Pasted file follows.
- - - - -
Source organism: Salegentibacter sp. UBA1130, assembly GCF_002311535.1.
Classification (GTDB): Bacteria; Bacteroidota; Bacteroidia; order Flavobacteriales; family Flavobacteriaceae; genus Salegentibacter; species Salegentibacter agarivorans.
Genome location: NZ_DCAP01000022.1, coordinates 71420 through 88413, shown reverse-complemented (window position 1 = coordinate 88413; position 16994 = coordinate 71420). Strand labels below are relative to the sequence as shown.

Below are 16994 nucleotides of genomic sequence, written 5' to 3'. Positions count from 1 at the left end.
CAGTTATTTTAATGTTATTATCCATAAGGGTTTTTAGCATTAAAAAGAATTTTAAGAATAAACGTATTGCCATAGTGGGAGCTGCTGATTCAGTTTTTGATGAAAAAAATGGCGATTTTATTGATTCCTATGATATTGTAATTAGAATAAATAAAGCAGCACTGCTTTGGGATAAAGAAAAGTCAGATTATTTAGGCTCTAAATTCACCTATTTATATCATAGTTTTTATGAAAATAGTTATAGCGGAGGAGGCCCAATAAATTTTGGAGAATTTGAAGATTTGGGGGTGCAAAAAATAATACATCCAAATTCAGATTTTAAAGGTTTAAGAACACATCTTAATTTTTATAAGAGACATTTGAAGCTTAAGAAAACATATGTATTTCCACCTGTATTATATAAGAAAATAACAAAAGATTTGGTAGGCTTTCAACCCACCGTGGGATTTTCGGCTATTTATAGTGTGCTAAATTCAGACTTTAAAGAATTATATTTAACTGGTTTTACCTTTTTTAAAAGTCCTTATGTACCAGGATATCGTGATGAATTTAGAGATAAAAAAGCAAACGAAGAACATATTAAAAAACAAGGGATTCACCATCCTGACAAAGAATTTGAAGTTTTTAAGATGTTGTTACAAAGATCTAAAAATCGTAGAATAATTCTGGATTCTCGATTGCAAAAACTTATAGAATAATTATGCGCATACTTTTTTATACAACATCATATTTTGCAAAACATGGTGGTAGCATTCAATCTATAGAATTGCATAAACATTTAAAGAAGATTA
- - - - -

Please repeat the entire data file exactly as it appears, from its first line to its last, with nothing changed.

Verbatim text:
Source organism: Salegentibacter sp. UBA1130, assembly GCF_002311535.1.
Classification (GTDB): Bacteria; Bacteroidota; Bacteroidia; order Flavobacteriales; family Flavobacteriaceae; genus Salegentibacter; species Salegentibacter agarivorans.
Genome location: NZ_DCAP01000022.1, coordinates 71420 through 88413, shown reverse-complemented (window position 1 = coordinate 88413; position 16994 = coordinate 71420). Strand labels below are relative to the sequence as shown.

Below are 16994 nucleotides of genomic sequence, written 5' to 3'. Positions count from 1 at the left end.
CAGTTATTTTAATGTTATTATCCATAAGGGTTTTTAGCATTAAAAAGAATTTTAAGAATAAACGTATTGCCATAGTGGGAGCTGCTGATTCAGTTTTTGATGAAAAAAATGGCGATTTTATTGATTCCTATGATATTGTAATTAGAATAAATAAAGCAGCACTGCTTTGGGATAAAGAAAAGTCAGATTATTTAGGCTCTAAATTCACCTATTTATATCATAGTTTTTATGAAAATAGTTATAGCGGAGGAGGCCCAATAAATTTTGGAGAATTTGAAGATTTGGGGGTGCAAAAAATAATACATCCAAATTCAGATTTTAAAGGTTTAAGAACACATCTTAATTTTTATAAGAGACATTTGAAGCTTAAGAAAACATATGTATTTCCACCTGTATTATATAAGAAAATAACAAAAGATTTGGTAGGCTTTCAACCCACCGTGGGATTTTCGGCTATTTATAGTGTGCTAAATTCAGACTTTAAAGAATTATATTTAACTGGTTTTACCTTTTTTAAAAGTCCTTATGTACCAGGATATCGTGATGAATTTAGAGATAAAAAAGCAAACGAAGAACATATTAAAAAACAAGGGATTCACCATCCTGACAAAGAATTTGAAGTTTTTAAGATGTTGTTACAAAGATCTAAAAATCGTAGAATAATTCTGGATTCTCGATTGCAAAAACTTATAGAATAATTATGCGCATACTTTTTTATACAACATCATATTTTGCAAAACATGGTGGTAGCATTCAATCTATAGAATTGCATAAACATTTAAAGAAGATTA